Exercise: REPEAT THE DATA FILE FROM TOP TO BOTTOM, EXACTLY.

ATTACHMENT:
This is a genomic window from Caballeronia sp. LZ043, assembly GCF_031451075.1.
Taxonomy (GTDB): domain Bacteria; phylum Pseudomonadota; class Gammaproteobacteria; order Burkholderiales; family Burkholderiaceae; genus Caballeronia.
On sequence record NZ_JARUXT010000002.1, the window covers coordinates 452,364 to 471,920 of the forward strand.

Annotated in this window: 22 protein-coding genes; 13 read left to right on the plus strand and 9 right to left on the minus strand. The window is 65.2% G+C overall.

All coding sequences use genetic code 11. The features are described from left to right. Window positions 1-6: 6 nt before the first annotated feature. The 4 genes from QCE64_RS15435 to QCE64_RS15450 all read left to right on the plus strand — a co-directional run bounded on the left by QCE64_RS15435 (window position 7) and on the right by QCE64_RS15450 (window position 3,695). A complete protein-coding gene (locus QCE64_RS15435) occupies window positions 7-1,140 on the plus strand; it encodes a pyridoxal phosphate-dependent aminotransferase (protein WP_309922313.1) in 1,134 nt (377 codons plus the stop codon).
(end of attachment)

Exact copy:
This is a genomic window from Caballeronia sp. LZ043, assembly GCF_031451075.1.
Taxonomy (GTDB): domain Bacteria; phylum Pseudomonadota; class Gammaproteobacteria; order Burkholderiales; family Burkholderiaceae; genus Caballeronia.
On sequence record NZ_JARUXT010000002.1, the window covers coordinates 452,364 to 471,920 of the forward strand.

Annotated in this window: 22 protein-coding genes; 13 read left to right on the plus strand and 9 right to left on the minus strand. The window is 65.2% G+C overall.

All coding sequences use genetic code 11. The features are described from left to right. Window positions 1-6: 6 nt before the first annotated feature. The 4 genes from QCE64_RS15435 to QCE64_RS15450 all read left to right on the plus strand — a co-directional run bounded on the left by QCE64_RS15435 (window position 7) and on the right by QCE64_RS15450 (window position 3,695). A complete protein-coding gene (locus QCE64_RS15435) occupies window positions 7-1,140 on the plus strand; it encodes a pyridoxal phosphate-dependent aminotransferase (protein WP_309922313.1) in 1,134 nt (377 codons plus the stop codon).